the address came from or the raw base device for the IPMI interface.
You can use the IPMI smi_watcher to catch the IPMI interfaces as they
come or go, and to grab the information, you can use the function
ipmi_get_smi_info(), which returns the following structure:
ipmi_get_smi_info(), which returns the following structure::
struct ipmi_smi_info {
struct ipmi_smi_info {
enum ipmi_addr_src addr_src;
struct device *dev;
union {
......@@ -575,7 +584,7 @@ struct ipmi_smi_info {
void *acpi_handle;
} acpi_info;
} addr_info;
};
};
Currently special info for only for SI_ACPI address sources is
returned. Others may be added as necessary.
......@@ -590,7 +599,7 @@ Watchdog
A watchdog timer is provided that implements the Linux-standard
watchdog timer interface. It has three module parameters that can be
used to control it:
used to control it::
modprobe ipmi_watchdog timeout=<t> pretimeout=<t> action=<action type>
preaction=<preaction type> preop=<preop type> start_now=x
......@@ -635,7 +644,7 @@ watchdog device is closed. The default value of nowayout is true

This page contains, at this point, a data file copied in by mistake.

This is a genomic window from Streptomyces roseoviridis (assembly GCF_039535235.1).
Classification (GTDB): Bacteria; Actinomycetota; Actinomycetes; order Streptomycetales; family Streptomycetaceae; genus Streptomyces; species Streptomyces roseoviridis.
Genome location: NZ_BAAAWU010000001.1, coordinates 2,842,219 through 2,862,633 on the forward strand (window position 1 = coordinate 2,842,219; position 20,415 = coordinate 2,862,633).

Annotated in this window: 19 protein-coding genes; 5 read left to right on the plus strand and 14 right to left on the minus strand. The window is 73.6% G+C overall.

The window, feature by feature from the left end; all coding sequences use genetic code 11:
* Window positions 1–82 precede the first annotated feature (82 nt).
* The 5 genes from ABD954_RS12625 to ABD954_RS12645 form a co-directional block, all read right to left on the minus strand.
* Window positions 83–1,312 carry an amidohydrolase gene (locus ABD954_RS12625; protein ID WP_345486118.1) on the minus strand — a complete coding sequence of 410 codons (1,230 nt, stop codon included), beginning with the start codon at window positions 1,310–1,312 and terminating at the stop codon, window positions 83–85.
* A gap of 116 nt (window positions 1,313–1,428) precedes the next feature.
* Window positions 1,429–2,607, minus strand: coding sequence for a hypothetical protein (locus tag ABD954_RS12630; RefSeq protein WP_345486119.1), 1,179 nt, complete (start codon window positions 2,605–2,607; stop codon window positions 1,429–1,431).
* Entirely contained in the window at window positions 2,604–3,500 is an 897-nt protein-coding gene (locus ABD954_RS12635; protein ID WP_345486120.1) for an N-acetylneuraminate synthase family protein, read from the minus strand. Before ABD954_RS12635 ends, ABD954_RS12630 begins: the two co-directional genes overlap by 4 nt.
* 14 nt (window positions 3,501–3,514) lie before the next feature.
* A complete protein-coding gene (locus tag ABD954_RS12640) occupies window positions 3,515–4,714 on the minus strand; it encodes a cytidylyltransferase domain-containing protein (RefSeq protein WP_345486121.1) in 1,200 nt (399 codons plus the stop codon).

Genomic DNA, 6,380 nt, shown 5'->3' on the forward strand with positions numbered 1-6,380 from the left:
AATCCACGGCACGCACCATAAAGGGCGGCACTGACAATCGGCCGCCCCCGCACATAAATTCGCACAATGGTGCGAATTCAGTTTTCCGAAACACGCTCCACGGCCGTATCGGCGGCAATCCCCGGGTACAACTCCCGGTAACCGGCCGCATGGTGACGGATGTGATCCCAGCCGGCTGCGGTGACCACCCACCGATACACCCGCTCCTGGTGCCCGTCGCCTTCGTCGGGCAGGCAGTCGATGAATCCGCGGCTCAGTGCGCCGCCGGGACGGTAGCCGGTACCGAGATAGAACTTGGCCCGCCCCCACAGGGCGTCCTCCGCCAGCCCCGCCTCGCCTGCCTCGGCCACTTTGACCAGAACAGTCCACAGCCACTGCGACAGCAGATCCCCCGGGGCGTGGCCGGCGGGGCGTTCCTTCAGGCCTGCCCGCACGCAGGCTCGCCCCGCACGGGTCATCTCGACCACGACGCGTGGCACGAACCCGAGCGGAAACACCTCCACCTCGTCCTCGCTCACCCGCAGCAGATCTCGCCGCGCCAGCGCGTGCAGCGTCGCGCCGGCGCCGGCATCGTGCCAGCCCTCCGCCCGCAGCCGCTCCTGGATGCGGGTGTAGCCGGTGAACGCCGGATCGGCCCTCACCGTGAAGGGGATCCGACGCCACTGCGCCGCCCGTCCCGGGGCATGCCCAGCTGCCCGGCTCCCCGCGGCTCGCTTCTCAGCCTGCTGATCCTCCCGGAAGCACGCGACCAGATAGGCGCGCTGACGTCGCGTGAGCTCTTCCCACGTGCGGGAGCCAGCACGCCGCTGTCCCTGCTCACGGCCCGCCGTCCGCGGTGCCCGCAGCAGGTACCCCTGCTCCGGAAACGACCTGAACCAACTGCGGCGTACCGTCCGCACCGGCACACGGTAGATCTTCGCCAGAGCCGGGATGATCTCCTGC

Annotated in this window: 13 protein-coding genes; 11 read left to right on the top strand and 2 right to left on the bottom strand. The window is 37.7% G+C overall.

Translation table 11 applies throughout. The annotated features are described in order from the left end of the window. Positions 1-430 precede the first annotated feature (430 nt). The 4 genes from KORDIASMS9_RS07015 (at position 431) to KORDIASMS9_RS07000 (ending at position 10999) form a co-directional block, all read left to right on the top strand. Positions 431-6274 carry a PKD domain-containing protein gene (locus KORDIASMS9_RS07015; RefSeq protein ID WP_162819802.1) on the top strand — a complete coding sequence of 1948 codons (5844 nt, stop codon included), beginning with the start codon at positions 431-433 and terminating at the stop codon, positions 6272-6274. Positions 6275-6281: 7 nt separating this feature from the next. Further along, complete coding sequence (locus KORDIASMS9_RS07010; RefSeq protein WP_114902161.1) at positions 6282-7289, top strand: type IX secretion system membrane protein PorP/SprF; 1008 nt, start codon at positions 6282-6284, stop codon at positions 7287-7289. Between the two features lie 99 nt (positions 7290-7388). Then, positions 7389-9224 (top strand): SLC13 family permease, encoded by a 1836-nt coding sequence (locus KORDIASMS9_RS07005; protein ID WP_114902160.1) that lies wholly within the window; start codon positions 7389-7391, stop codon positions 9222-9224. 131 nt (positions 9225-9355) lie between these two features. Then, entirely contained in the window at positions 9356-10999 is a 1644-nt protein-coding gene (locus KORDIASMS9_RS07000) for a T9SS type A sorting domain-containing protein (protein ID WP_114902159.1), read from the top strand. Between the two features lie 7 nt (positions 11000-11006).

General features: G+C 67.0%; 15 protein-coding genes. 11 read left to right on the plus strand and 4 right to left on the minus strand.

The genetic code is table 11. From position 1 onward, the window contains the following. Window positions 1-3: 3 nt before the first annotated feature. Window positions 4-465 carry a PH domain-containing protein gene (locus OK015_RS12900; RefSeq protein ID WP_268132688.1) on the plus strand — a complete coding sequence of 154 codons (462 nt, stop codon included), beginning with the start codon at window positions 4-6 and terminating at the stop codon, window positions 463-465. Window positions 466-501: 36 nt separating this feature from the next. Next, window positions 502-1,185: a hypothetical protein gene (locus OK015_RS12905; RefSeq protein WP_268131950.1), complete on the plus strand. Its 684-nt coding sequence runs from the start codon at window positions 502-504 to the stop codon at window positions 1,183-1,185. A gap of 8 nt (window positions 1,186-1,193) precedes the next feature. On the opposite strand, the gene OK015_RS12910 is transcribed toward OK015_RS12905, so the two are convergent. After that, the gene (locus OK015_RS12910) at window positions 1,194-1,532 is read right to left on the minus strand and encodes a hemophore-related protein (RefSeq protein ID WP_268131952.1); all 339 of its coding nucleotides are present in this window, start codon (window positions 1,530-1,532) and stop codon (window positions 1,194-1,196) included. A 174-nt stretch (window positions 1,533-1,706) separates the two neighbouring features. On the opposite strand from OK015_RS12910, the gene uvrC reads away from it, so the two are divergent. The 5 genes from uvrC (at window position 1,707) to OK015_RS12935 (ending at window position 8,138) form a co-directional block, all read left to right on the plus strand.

if the CONFIG_WATCHDOG_NOWAYOUT option is enabled, or false if not.
When compiled into the kernel, the kernel command line is available
for configuring the watchdog:
for configuring the watchdog::
ipmi_watchdog.timeout=<t> ipmi_watchdog.pretimeout=<t>
ipmi_watchdog.action=<action type>
......@@ -675,6 +684,7 @@ also get a bunch of OEM events holding the panic string.
The field settings of the events are:
* Generator ID: 0x21 (kernel)
* EvM Rev: 0x03 (this event is formatting in IPMI 1.0 format)
* Sensor Type: 0x20 (OS critical stop sensor)
......@@ -683,18 +693,20 @@ The field settings of the events are:
* Event Data 1: 0xa1 (Runtime stop in OEM bytes 2 and 3)
* Event data 2: second byte of panic string
* Event data 3: third byte of panic string
See the IPMI spec for the details of the event layout. This event is
always sent to the local management controller. It will handle routing
the message to the right place
Other OEM events have the following format:
Record ID (bytes 0-1): Set by the SEL.
Record type (byte 2): 0xf0 (OEM non-timestamped)
byte 3: The slave address of the card saving the panic
byte 4: A sequence number (starting at zero)
The rest of the bytes (11 bytes) are the panic string. If the panic string
is longer than 11 bytes, multiple messages will be sent with increasing
sequence numbers.
* Record ID (bytes 0-1): Set by the SEL.
* Record type (byte 2): 0xf0 (OEM non-timestamped)
* byte 3: The slave address of the card saving the panic
* byte 4: A sequence number (starting at zero)
The rest of the bytes (11 bytes) are the panic string. If the panic string
is longer than 11 bytes, multiple messages will be sent with increasing
sequence numbers.
Because you cannot send OEM events using the standard interface, this
function will attempt to find an SEL and add the events there. It
......